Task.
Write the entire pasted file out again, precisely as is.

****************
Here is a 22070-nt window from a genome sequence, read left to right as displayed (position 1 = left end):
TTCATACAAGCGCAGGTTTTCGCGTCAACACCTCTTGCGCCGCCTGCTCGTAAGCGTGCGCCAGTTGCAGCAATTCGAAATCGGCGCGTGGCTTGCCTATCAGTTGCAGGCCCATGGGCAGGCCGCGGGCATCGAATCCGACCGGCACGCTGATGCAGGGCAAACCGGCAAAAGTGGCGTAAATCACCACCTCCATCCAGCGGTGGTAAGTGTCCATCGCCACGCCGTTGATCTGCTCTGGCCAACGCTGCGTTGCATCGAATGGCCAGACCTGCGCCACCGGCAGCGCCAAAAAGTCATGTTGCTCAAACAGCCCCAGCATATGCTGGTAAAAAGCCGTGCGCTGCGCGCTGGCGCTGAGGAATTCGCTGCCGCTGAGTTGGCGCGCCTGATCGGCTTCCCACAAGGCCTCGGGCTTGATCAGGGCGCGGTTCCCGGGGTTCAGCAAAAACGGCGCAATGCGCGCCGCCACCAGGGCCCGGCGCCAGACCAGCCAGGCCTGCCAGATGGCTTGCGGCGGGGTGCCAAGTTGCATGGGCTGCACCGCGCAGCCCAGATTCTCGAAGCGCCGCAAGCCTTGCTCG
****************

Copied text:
Here is a 22070-nt window from a genome sequence, read left to right as displayed (position 1 = left end):
TTCATACAAGCGCAGGTTTTCGCGTCAACACCTCTTGCGCCGCCTGCTCGTAAGCGTGCGCCAGTTGCAGCAATTCGAAATCGGCGCGTGGCTTGCCTATCAGTTGCAGGCCCATGGGCAGGCCGCGGGCATCGAATCCGACCGGCACGCTGATGCAGGGCAAACCGGCAAAAGTGGCGTAAATCACCACCTCCATCCAGCGGTGGTAAGTGTCCATCGCCACGCCGTTGATCTGCTCTGGCCAACGCTGCGTTGCATCGAATGGCCAGACCTGCGCCACCGGCAGCGCCAAAAAGTCATGTTGCTCAAACAGCCCCAGCATATGCTGGTAAAAAGCCGTGCGCTGCGCGCTGGCGCTGAGGAATTCGCTGCCGCTGAGTTGGCGCGCCTGATCGGCTTCCCACAAGGCCTCGGGCTTGATCAGGGCGCGGTTCCCGGGGTTCAGCAAAAACGGCGCAATGCGCGCCGCCACCAGGGCCCGGCGCCAGACCAGCCAGGCCTGCCAGATGGCTTGCGGCGGGGTGCCAAGTTGCATGGGCTGCACCGCGCAGCCCAGATTCTCGAAGCGCCGCAAGCCTTGCTCG